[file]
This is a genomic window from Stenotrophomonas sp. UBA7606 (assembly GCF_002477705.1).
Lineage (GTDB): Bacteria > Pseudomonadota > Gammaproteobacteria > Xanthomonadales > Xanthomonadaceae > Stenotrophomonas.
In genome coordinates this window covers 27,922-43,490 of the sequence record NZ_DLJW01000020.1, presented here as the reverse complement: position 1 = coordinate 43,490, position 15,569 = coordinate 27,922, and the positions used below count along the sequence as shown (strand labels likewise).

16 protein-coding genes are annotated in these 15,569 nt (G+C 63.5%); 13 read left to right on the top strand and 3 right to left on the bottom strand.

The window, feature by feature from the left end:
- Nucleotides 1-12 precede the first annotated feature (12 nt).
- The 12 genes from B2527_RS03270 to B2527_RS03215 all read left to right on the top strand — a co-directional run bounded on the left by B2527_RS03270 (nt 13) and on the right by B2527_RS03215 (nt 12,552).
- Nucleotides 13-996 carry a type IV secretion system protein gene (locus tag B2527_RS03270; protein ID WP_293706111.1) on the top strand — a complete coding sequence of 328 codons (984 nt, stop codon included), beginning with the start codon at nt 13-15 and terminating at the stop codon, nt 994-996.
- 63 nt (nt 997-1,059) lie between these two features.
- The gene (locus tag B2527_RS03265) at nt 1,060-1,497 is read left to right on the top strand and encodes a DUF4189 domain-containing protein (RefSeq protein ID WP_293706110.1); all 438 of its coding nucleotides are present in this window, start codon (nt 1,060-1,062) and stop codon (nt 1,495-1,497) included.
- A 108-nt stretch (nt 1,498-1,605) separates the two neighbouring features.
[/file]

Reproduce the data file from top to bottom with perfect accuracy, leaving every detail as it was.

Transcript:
This is a genomic window from Stenotrophomonas sp. UBA7606 (assembly GCF_002477705.1).
Lineage (GTDB): Bacteria > Pseudomonadota > Gammaproteobacteria > Xanthomonadales > Xanthomonadaceae > Stenotrophomonas.
In genome coordinates this window covers 27,922-43,490 of the sequence record NZ_DLJW01000020.1, presented here as the reverse complement: position 1 = coordinate 43,490, position 15,569 = coordinate 27,922, and the positions used below count along the sequence as shown (strand labels likewise).

16 protein-coding genes are annotated in these 15,569 nt (G+C 63.5%); 13 read left to right on the top strand and 3 right to left on the bottom strand.

The window, feature by feature from the left end:
- Nucleotides 1-12 precede the first annotated feature (12 nt).
- The 12 genes from B2527_RS03270 to B2527_RS03215 all read left to right on the top strand — a co-directional run bounded on the left by B2527_RS03270 (nt 13) and on the right by B2527_RS03215 (nt 12,552).
- Nucleotides 13-996 carry a type IV secretion system protein gene (locus tag B2527_RS03270; protein ID WP_293706111.1) on the top strand — a complete coding sequence of 328 codons (984 nt, stop codon included), beginning with the start codon at nt 13-15 and terminating at the stop codon, nt 994-996.
- 63 nt (nt 997-1,059) lie between these two features.
- The gene (locus tag B2527_RS03265) at nt 1,060-1,497 is read left to right on the top strand and encodes a DUF4189 domain-containing protein (RefSeq protein ID WP_293706110.1); all 438 of its coding nucleotides are present in this window, start codon (nt 1,060-1,062) and stop codon (nt 1,495-1,497) included.
- A 108-nt stretch (nt 1,498-1,605) separates the two neighbouring features.